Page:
Two things are worth noting about the PBSOP action structure. One is that it represents a fundamental functional architecture characteristic of all self-regulating systems; living organisms, organizations, and machines. Even an intelligent robot must “know” a set of targeted outcomes, parts of the environment (situation) that can generate them, specific behaviors that can manipulate the environment, and whether the behaviors fall within its performance capabilities, the “why,” “where,” “how,” and “who” aspects of behavior, respectively. These basic functional elements can also be extracted from generalized intention statements, such as “I will do B to S for O,” (eg, I will attend college for an education or fight city hall for justice). The second thing worth noting is that the PBSOP formula for individual or solo actions, the present focus, can be expanded to encompass social actions by adding a “helper” term to both sides of the formula, HPBSOPH, to represent how individual interests and aims are altered (P-H) and behavioral capacities are expanded (H-P) by the addition of cooperative partners or coactors.

An action is a meeting place where four primitives come together—a person, a situation, a behavior, and an outcome. All deliberate actions require four functionally necessary events, an actor being able to act, the act being able to operate an environmental situation, the situation being able to generate an outcome, and the outcome being able to satisfy some need or meet some goal of the actor. The four essential action events are called performance, process, prospect, and profit events, respectively. The actor’s psychological representation of these events is called performance, process, prospect, and profit beliefs. The four control beliefs are conceived to be supported by mental schemata, which are clusters of beliefs, attitudes, ways of thinking, emotional responses, personality tendencies, and decision processes specific to each control domain. 1 Figure 1 shows how the four behavior control beliefs are related to the PBSOP control cycle.

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The activity structure defining human action, the goals, instrumental situations, behavioral means, and personal competencies, are relational elements, as the hyphens in the PBSOP formula indicate. A goal is a relationship between an outcome and a person, a behavioral means is a relationship between a behavior and a situation the behavior can operate, a competence is a relationship between a behavior and a person, and an instrumental situation is the situation’s organized capacity to produce certain outcomes under certain conditions of manipulation, including no manipulation (the actor doing nothing). Because action elements are relational, action itself tends to be functionally cohesive, with functional parts interlocking like pieces of a jigsaw puzzle.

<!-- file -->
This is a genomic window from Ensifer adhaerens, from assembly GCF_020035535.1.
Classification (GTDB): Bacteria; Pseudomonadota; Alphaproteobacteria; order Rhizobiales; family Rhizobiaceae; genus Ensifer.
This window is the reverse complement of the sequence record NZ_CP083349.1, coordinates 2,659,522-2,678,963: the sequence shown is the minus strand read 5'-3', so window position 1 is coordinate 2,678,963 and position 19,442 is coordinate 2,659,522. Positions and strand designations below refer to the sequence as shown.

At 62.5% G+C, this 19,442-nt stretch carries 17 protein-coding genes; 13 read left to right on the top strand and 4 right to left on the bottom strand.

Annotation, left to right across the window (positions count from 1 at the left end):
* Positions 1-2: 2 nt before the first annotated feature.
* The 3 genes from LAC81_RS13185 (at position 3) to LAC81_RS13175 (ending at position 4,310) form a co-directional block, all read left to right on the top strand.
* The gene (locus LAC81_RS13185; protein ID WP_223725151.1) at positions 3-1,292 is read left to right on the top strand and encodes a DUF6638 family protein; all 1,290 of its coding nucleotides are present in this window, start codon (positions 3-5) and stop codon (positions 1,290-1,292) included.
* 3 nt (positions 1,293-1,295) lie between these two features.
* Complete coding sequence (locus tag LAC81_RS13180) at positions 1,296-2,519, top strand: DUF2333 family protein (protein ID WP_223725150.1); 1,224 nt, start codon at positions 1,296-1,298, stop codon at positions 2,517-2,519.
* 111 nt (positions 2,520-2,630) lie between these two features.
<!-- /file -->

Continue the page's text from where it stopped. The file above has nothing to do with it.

In the present formulation, coping decisions, like all decisions, are shaped by four kinds of considerations or views with respect to undertaking an action, which are denoted by the four control beliefs. One belief is about what future outcomes are likely to be (prospect belief, the psychological representation of the S-O control juncture), another about the behavioral steps needed to change the outcomes (process belief, B-S), still another about personal ability to take those steps (performance belief, P-B), and the last about how outcomes will impact one’s life (profit belief, O-P). The core constituents of the beliefs are projected futures, behavioral tactics, doable behaviors, and impacts on goals, respectively. The four beliefs provide a framework, a “theory” of the stressful encounter, within which coping decisions can be made. How a person copes depends on his or her cognitive relationship to self and the world. The four beliefs frame how a picture of that relationship is composed. Three of the four beliefs are similar to the “images” that are thought to control decision-making, according to image theory (21), which has advanced beyond traditional rational decision theories.